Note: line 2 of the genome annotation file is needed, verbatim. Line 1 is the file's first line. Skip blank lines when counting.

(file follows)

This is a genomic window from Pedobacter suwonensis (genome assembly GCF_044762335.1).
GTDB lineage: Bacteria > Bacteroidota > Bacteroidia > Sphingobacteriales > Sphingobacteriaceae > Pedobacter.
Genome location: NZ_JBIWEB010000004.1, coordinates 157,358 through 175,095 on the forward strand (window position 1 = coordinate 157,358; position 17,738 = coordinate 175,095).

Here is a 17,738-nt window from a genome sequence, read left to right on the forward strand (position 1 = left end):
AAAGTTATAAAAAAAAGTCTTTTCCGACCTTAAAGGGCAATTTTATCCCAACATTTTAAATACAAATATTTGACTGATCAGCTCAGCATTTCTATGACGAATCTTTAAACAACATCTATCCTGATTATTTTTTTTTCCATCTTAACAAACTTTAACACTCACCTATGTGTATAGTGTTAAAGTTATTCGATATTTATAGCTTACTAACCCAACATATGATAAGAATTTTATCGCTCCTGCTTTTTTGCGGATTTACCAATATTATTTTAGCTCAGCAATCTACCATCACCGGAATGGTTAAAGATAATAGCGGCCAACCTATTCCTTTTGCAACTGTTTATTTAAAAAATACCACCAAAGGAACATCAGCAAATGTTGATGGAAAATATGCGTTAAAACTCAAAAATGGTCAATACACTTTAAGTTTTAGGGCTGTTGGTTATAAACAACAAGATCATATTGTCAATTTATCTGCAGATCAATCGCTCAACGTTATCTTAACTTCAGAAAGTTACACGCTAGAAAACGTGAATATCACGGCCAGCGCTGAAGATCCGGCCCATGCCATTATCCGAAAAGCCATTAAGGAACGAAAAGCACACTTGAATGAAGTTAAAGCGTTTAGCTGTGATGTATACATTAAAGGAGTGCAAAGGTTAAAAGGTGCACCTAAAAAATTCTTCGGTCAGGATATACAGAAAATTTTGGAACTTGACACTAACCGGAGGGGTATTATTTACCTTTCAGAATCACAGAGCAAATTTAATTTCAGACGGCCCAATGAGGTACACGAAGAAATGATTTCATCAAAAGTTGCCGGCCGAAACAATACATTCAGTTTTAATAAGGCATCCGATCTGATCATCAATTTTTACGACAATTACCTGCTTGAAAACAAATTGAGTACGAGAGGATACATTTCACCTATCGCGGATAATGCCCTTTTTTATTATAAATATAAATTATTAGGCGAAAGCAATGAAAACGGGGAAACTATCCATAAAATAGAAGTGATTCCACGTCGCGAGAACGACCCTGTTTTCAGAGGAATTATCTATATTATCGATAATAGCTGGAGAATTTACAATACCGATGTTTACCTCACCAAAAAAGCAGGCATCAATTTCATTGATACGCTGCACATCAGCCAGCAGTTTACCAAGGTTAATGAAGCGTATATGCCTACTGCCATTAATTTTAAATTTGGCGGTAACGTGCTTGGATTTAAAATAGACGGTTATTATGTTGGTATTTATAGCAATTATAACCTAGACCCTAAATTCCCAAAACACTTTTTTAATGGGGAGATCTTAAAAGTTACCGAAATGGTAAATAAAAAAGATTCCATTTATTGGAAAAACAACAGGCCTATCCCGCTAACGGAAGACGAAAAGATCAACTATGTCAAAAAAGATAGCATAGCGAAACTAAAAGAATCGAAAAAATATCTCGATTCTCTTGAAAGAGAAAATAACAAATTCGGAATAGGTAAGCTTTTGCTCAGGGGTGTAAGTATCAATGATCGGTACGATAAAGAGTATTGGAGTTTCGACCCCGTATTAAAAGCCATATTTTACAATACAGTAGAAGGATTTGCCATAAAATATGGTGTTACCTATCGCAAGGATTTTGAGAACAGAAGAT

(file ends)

GTDB lineage: Bacteria > Bacteroidota > Bacteroidia > Sphingobacteriales > Sphingobacteriaceae > Pedobacter.